Cultural Biography of Vintage Products – Sociology
Do people who wear vintage clothing ask themselves where the product comes from and who made it? Who wore the item before and what style it used to be in that period of time? If you are a person who wears vintage do you think about the ‘career’ your items went through? And how does the status of a product change when the product gets older? At the moment I’m working on my Master thesis in Cultural Sociology. I thought it’s about time to give you some insights of what is keeping me busy. I want to share a theory with you that popped up the questions above in my head. It’s about the ‘cultural biography of things’, a theory of Kopytoff.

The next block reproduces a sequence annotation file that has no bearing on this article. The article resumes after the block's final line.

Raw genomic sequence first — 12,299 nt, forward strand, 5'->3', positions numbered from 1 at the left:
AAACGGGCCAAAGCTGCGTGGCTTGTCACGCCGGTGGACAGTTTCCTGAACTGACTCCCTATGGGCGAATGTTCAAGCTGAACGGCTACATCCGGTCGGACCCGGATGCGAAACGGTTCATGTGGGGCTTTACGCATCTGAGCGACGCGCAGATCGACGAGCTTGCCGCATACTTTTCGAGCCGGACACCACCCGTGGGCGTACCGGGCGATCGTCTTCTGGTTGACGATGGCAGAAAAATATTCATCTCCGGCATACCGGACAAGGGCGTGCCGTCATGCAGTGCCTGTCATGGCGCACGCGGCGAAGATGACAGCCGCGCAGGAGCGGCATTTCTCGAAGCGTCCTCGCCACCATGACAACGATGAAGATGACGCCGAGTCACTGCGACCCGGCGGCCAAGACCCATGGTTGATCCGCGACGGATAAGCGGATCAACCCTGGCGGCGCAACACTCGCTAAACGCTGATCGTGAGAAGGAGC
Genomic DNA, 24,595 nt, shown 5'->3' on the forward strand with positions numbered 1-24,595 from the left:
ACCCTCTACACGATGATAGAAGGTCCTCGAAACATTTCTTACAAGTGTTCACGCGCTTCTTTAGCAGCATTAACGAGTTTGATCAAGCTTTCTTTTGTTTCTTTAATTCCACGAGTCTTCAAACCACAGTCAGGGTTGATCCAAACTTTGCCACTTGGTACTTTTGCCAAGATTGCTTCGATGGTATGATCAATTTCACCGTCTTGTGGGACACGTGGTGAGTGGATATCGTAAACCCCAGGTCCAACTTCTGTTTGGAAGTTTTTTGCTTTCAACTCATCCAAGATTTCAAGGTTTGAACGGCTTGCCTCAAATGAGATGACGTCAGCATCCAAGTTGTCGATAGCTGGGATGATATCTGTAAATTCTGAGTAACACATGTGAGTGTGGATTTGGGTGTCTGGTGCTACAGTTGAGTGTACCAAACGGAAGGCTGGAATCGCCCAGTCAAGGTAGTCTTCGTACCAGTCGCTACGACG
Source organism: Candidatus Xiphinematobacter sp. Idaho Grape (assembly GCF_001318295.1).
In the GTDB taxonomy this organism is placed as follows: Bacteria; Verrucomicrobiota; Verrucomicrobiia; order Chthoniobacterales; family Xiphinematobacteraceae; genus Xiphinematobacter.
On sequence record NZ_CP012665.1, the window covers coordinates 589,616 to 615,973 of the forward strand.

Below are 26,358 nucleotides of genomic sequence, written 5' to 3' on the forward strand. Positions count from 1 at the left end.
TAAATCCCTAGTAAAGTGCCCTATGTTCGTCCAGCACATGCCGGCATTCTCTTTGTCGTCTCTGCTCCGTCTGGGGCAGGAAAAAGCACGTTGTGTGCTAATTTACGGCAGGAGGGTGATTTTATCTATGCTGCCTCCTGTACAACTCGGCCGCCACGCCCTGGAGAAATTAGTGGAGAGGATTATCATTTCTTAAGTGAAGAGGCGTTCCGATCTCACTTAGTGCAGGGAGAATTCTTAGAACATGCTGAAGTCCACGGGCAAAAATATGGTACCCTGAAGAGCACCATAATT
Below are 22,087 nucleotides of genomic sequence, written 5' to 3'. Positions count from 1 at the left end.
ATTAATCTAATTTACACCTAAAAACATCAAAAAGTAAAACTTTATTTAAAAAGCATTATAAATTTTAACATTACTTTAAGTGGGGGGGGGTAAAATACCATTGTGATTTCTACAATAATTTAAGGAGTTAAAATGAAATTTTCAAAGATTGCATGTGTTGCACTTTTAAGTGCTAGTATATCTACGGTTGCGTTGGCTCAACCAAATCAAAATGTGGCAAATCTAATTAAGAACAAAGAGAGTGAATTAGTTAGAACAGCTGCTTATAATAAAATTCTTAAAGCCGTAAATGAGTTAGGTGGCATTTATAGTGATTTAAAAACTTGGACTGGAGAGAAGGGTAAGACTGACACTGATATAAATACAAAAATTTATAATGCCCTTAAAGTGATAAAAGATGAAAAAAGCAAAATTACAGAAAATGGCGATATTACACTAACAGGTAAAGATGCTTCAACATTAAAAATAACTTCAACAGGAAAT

From a cultural perspective, the production of commodities is also a cultural and cognitive process: commodities must be not only produces materially as things, but also culturally marked as being a certain kind of thing. (Appadurai, 1997)
Kopytoff explains in his theory ‘the biography of things’. In doing the biography of a thing, one would ask questions similar to those one asks about people; Where does the thing come from and who made it? What has been its career so far, and what do people consider to be an ideal career for such things? What are the recognized ‘ages’ or periods in the thing’s ‘life’ and what are the cultural markers for them? How does the thing’s use change with the age, and what happens to it when it reaches the end of its usefulness? (Kopytoff, 1986) I find his theory interesting when you think of secondhand, vintage products. What do you think?
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